Random ramblings of a mind damaged by years of disuse and abuse. Also a place to go to be bored to tears.
The Random Comic Strip
Words to live by...
"How beautiful it is to do nothing, and to rest afterward."
(The right to looseness has been officially given)
"Everyone carries a part of society on his shoulders," wrote Ludwig von Mises, "no one is relieved of his share of responsibility by others. And no one can find a safe way for himself if society is sweeping towards destruction. Therefore everyone, in his own interest, must thrust himself vigorously into the intellectual battle."
Apparently, the crossword puzzle that disappeared from the blog, came back.
Tuesday, September 10, 2013
Choices Are Dilemmas
Yesterday, I wrote about something called "Choice Theory." I am often misunderstood when I talk about choices. I figure it's my inability to clearly explain such things. You see, I think we make two kinds of choices in our lives: Conscious and Involuntary. A conscious choice is pretty obvious; you evaluate evidence, you weigh that evidence, and you draw conclusions upon which you make a choice or decision. The involuntary choice is much more subtle; it involves peer pressure, social or familial or cultural conditioning, expectations, desires, urges, and will power (or the lack thereof), and probably much more.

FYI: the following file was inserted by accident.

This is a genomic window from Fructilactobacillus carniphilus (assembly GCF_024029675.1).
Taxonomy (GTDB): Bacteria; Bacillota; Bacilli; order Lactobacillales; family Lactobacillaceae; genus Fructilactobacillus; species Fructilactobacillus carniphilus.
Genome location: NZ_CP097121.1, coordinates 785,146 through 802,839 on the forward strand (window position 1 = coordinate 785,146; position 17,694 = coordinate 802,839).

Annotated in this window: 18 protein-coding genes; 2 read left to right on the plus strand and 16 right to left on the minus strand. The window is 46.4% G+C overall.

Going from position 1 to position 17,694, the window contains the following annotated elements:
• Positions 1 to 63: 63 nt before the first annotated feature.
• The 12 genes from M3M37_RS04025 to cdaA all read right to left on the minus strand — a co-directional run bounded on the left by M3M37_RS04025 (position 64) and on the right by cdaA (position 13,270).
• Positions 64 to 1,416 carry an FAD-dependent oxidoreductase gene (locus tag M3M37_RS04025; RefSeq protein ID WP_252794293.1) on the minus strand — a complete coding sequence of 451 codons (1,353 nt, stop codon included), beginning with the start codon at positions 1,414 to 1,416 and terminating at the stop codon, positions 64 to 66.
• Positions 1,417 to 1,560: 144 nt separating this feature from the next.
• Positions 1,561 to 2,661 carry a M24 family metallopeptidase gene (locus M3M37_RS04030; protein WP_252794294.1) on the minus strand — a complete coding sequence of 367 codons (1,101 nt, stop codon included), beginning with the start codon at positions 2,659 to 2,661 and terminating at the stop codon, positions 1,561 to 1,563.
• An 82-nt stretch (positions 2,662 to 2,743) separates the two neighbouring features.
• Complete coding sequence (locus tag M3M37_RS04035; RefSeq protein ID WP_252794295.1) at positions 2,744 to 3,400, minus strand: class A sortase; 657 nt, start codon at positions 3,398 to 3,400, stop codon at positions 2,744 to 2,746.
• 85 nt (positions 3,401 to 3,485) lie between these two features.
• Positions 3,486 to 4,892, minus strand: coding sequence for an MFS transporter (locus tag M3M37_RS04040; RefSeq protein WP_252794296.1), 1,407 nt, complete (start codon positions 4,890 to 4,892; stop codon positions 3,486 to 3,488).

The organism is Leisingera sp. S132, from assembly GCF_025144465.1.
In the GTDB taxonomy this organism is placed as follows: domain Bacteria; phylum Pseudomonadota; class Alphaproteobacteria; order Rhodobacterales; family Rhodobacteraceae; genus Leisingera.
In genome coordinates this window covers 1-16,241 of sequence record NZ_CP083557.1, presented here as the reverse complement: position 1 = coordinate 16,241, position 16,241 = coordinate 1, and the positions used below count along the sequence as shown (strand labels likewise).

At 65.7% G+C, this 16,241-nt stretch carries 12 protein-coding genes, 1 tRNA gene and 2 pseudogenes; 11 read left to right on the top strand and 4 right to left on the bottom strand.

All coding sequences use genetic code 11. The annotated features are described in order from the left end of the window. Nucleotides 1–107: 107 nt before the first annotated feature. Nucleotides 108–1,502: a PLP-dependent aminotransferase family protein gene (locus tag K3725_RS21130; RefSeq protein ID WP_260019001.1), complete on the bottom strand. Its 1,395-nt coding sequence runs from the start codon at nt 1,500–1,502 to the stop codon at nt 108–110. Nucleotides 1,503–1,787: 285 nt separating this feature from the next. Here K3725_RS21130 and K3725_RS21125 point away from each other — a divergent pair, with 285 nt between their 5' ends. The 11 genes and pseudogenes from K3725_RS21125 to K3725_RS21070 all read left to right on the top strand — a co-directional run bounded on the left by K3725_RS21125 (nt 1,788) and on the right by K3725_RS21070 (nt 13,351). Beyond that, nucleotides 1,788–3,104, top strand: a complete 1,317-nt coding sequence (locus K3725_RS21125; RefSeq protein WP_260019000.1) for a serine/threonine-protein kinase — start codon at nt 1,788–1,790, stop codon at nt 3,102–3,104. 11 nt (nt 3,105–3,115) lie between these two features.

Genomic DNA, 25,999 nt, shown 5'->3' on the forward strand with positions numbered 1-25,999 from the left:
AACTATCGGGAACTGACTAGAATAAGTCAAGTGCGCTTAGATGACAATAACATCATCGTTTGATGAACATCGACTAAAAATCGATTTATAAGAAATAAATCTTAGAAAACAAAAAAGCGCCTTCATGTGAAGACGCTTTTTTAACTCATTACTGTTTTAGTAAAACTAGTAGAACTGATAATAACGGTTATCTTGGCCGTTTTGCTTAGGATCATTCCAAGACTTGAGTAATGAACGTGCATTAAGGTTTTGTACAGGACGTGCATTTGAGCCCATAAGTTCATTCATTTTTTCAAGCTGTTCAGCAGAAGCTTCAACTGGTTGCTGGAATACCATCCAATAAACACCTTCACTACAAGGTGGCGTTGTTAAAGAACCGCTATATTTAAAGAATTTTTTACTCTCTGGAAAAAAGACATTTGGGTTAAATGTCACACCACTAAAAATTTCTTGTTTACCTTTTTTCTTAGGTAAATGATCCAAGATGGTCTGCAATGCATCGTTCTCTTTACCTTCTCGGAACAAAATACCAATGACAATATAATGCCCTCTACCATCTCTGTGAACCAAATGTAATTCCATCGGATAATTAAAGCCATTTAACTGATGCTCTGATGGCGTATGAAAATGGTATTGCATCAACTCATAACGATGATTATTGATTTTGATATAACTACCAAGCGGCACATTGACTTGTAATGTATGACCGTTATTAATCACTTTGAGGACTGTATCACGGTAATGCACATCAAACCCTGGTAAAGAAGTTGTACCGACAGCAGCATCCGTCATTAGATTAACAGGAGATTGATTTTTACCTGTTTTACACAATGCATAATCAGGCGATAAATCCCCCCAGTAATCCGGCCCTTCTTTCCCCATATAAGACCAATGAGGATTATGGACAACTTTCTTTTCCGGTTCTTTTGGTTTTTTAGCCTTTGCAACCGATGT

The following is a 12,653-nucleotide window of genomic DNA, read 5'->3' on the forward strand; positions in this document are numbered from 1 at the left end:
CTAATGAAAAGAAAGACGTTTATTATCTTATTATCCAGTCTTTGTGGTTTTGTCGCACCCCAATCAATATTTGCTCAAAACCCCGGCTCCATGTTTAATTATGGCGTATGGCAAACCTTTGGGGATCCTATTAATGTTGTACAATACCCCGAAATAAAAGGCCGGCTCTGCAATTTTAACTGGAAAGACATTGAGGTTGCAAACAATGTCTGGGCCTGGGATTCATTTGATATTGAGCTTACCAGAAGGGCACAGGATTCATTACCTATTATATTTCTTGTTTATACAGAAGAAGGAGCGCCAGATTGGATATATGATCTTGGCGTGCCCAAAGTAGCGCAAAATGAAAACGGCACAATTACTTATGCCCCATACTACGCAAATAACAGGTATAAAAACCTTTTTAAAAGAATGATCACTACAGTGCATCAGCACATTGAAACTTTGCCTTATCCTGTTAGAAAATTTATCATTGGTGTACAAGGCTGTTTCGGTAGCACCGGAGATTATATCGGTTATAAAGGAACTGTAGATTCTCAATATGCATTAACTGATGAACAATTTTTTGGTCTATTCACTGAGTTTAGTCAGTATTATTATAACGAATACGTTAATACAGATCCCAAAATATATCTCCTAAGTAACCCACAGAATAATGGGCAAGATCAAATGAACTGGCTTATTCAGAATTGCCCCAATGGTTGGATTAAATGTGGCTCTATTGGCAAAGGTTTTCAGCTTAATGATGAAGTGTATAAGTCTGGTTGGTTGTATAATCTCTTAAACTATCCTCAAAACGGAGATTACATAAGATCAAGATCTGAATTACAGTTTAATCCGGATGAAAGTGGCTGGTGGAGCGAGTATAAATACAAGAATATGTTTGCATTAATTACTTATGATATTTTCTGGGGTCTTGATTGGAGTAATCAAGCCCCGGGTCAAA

Think about the times you made, in your parents' minds, the "wrong" decision. The times where you said "But Mom (or Dad), everyone does it." Or, "I thought it was a good idea at the time" (one of my personal favorites). In the Navy, I changed that last one to "No excuse, sir!" which seemed to work well enough much of the time. In the last couple of months of my enlistment, it became (to certain NCO's who outranked me, not to officers above Lieutenant JG), "Write me up." That was more dare than wish and no one ever took me up on it. Perhaps because they realized that I truly no longer cared.
The most important form of involuntary choice is one made because you assume it is what is expected. It's more reflex than considered. An example might be the behavior following losing one's virginity. Girls, especially, suffer this one. Nothing to protect anymore, what have I got to lose? But guys also run into this. If a teen boy is seen as a hoodlum, told he is "bad", and gets attention from that reputation, why are we surprised that his behavior not only continues along that line but escalates?
Think of the women you know who are in abusive relationships. The odds are that it isn't the first time they found themselves in one. Think of something called Munchausen by Proxy Syndrome. Think of alcoholics, drug addicts, any obsession... they all start with some choice and rarely is such a choice a conscious one.